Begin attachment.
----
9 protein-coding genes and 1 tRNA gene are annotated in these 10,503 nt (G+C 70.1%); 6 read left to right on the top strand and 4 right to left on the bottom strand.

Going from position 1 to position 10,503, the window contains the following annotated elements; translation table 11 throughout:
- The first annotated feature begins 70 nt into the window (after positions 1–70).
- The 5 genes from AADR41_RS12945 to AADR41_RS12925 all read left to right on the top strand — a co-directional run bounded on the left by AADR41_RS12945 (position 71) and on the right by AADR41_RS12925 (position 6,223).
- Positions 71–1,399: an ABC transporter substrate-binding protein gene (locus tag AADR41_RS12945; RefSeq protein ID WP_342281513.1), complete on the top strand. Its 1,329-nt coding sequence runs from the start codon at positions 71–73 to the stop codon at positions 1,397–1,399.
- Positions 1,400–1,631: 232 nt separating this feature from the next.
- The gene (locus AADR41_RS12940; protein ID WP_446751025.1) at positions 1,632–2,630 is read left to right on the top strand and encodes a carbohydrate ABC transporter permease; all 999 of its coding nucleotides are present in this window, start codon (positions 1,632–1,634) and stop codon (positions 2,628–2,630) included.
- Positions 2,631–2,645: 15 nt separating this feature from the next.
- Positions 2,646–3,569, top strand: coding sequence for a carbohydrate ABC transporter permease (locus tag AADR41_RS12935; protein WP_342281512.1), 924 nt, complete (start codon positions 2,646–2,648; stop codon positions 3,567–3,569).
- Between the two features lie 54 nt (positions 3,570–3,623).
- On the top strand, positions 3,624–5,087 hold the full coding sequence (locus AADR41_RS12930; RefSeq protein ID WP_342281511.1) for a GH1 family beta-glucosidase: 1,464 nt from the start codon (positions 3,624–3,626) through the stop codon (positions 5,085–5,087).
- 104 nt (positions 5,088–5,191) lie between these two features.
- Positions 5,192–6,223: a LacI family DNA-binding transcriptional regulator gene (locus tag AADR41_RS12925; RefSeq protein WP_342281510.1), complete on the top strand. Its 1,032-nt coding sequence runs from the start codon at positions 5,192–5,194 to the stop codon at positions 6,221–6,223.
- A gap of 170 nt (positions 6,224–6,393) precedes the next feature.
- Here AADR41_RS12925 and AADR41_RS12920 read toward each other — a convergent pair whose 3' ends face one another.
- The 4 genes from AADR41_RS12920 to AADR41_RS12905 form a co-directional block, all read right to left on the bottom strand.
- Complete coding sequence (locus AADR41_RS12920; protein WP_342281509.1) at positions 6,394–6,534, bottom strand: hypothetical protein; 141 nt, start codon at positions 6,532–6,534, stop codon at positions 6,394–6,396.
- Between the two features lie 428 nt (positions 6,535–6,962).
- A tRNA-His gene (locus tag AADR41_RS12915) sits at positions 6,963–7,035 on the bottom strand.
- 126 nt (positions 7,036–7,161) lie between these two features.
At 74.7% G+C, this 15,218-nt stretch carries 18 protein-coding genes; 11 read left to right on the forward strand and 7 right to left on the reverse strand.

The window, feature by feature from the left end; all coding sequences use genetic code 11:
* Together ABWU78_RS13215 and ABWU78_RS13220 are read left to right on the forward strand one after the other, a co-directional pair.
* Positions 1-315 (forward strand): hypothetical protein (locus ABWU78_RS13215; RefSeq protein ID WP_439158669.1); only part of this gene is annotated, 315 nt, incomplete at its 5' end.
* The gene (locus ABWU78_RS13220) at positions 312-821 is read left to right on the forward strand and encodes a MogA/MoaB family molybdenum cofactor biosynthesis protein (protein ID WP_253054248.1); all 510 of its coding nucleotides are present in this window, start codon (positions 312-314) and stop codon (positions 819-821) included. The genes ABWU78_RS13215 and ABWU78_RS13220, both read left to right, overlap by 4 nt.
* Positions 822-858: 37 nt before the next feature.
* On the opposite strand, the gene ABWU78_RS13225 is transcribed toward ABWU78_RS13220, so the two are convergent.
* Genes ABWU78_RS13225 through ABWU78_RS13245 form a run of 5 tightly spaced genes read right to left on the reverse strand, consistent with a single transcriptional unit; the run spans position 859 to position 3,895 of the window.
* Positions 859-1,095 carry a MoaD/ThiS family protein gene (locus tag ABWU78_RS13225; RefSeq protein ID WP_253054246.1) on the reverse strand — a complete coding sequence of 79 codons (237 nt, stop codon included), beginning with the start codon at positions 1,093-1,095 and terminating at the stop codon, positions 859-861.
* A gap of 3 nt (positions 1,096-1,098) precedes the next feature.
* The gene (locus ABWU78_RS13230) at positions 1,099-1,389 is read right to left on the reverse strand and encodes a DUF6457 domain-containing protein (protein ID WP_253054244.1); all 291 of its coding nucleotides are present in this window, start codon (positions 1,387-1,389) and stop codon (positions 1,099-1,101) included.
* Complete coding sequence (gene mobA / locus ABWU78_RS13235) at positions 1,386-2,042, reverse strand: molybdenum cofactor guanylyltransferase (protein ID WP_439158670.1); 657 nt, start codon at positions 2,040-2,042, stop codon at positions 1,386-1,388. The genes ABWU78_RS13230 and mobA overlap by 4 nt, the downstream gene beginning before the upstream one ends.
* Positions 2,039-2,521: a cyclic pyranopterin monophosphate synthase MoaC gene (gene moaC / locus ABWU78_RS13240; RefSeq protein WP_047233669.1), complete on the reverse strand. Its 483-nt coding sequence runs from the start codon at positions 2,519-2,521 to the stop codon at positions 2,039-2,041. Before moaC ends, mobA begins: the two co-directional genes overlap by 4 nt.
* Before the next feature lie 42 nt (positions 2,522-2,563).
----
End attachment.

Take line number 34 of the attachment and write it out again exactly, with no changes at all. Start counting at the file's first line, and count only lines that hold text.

* Before the next feature lie 42 nt (positions 2,522-2,563).